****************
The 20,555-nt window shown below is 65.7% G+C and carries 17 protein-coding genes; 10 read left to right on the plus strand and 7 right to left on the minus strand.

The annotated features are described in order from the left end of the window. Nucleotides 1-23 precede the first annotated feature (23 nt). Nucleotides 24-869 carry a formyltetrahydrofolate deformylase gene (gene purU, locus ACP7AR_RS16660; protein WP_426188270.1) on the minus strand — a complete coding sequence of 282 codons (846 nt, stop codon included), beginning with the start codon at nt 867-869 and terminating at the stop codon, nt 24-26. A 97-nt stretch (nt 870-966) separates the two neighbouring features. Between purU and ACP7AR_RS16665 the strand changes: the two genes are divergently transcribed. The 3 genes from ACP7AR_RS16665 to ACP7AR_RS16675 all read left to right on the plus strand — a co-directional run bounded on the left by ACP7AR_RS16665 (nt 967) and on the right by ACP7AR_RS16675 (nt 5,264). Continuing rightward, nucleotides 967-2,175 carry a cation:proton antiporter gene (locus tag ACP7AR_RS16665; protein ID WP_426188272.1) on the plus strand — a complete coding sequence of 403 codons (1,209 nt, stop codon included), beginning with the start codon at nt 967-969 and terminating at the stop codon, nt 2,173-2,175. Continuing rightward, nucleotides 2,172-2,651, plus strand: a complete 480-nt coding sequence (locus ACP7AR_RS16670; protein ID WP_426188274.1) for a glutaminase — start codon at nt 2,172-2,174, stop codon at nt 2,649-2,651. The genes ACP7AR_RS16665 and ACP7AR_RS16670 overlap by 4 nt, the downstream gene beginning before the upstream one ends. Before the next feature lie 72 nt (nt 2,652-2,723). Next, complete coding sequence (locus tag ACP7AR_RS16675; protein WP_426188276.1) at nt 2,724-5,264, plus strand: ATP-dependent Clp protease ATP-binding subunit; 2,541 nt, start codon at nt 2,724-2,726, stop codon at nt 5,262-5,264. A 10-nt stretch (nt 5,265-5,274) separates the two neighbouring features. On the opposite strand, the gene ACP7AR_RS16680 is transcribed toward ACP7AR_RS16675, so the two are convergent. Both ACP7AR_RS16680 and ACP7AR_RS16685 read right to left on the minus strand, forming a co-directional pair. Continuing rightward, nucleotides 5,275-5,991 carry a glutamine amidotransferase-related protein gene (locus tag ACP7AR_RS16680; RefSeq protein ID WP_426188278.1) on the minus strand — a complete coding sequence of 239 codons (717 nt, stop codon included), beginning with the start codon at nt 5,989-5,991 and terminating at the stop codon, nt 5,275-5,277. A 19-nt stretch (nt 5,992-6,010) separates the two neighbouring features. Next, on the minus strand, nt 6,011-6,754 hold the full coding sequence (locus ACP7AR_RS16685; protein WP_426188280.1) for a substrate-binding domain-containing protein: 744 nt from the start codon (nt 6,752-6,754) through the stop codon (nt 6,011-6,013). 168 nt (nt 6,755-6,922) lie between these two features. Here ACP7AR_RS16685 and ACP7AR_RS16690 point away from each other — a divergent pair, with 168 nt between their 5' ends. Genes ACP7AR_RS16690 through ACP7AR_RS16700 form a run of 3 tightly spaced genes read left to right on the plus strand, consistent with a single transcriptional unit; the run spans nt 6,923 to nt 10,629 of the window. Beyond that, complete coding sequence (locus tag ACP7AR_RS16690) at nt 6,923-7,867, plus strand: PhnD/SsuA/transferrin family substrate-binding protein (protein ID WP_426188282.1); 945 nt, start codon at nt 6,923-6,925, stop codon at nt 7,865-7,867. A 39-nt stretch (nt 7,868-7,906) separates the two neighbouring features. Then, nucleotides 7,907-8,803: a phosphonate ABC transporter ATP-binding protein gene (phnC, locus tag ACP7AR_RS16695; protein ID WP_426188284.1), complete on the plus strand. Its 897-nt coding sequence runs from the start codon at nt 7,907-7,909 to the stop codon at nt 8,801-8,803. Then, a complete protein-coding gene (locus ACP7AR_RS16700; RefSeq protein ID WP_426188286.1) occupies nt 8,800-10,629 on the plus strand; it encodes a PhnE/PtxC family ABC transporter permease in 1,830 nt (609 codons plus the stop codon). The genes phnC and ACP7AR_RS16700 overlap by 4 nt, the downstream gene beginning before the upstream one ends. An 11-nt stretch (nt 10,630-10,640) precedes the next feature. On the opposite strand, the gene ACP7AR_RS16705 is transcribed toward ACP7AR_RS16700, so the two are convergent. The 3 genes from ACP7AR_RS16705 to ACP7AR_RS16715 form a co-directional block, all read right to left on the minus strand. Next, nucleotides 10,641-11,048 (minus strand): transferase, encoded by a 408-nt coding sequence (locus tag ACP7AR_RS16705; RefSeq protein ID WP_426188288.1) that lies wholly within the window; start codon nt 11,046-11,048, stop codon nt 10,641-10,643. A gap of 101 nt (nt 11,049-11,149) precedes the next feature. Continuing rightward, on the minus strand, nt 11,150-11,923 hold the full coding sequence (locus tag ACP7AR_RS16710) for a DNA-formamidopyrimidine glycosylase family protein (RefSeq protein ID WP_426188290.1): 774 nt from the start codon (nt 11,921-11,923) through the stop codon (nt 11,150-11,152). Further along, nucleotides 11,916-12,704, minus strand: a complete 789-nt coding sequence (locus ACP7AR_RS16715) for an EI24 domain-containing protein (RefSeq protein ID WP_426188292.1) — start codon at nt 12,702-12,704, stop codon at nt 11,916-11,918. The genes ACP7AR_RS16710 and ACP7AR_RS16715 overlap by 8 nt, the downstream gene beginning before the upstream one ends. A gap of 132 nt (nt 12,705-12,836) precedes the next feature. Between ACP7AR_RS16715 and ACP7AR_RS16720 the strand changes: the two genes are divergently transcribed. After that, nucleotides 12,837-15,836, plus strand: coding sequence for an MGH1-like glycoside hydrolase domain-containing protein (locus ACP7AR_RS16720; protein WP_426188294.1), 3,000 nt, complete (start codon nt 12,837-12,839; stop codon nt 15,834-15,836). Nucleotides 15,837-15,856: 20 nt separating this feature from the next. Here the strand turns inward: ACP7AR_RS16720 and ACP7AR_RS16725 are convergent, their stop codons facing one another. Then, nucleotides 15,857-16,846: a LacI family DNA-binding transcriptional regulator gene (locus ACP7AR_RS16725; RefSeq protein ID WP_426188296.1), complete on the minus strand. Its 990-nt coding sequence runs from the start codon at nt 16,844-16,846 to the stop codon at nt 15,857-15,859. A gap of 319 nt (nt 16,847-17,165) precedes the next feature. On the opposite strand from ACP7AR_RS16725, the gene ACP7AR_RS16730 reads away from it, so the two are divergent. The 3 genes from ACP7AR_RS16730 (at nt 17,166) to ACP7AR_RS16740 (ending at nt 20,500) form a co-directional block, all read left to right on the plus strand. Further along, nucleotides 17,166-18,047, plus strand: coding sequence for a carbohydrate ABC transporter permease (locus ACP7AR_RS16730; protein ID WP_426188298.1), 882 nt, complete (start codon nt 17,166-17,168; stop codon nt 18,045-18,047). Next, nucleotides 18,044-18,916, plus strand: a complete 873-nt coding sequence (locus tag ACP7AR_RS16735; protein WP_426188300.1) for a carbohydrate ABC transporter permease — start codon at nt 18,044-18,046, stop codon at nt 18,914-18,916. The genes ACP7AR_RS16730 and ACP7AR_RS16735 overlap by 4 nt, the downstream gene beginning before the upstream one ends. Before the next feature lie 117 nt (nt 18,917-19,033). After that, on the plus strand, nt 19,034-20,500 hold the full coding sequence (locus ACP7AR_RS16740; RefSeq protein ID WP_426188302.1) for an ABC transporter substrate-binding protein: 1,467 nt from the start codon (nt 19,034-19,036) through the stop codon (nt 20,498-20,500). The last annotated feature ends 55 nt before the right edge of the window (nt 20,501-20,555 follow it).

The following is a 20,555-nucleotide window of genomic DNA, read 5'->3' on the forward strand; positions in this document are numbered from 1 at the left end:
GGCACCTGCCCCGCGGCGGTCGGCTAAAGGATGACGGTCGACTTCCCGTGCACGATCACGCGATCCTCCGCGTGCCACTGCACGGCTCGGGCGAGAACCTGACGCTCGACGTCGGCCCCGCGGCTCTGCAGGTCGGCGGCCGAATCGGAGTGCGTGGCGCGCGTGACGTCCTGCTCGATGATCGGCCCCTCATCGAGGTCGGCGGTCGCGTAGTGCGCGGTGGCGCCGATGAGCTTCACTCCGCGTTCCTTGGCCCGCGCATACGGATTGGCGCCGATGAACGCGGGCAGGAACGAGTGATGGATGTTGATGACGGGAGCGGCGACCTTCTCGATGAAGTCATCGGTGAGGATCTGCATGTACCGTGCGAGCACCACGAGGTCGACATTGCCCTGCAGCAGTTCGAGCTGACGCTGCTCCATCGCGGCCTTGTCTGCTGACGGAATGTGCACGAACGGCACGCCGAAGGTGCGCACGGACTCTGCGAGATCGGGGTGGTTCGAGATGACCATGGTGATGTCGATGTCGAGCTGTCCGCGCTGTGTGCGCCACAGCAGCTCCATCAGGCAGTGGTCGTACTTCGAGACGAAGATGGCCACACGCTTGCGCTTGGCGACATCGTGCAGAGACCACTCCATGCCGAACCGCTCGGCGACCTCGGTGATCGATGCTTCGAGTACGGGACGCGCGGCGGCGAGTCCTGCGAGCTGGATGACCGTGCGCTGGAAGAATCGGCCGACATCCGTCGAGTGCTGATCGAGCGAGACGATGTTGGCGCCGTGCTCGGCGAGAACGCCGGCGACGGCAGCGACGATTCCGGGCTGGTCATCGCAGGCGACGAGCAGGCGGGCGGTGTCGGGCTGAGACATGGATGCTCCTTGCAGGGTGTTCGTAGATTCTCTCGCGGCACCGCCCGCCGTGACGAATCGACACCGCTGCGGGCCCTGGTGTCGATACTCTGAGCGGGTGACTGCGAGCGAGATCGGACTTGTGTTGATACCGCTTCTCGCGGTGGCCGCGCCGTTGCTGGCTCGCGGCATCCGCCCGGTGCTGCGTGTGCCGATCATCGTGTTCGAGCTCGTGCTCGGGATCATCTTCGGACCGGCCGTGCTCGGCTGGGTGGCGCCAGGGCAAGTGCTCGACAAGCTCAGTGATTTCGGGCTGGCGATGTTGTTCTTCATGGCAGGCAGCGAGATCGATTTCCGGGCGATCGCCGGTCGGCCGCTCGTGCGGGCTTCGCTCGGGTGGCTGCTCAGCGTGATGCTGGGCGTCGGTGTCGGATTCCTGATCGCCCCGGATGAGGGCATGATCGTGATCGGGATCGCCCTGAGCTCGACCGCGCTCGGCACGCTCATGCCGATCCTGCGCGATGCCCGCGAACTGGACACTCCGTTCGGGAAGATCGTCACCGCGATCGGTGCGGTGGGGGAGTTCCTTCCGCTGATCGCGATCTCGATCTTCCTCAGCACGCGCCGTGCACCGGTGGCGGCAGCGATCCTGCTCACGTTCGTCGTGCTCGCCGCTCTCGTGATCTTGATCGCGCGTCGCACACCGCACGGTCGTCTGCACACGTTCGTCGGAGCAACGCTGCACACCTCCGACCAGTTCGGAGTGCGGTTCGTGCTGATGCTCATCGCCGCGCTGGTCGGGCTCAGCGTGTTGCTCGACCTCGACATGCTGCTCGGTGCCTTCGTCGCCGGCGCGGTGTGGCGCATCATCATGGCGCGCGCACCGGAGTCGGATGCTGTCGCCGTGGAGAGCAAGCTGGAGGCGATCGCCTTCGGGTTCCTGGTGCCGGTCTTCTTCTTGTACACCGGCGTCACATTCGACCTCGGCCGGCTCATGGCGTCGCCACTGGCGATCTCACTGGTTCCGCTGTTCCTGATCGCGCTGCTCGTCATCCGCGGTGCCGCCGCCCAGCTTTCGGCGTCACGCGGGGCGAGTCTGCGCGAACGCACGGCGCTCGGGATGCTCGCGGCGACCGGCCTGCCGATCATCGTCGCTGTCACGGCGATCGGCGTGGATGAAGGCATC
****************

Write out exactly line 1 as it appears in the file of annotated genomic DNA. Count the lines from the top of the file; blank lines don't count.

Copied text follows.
The 20,555-nt window shown below is 65.7% G+C and carries 17 protein-coding genes; 10 read left to right on the plus strand and 7 right to left on the minus strand.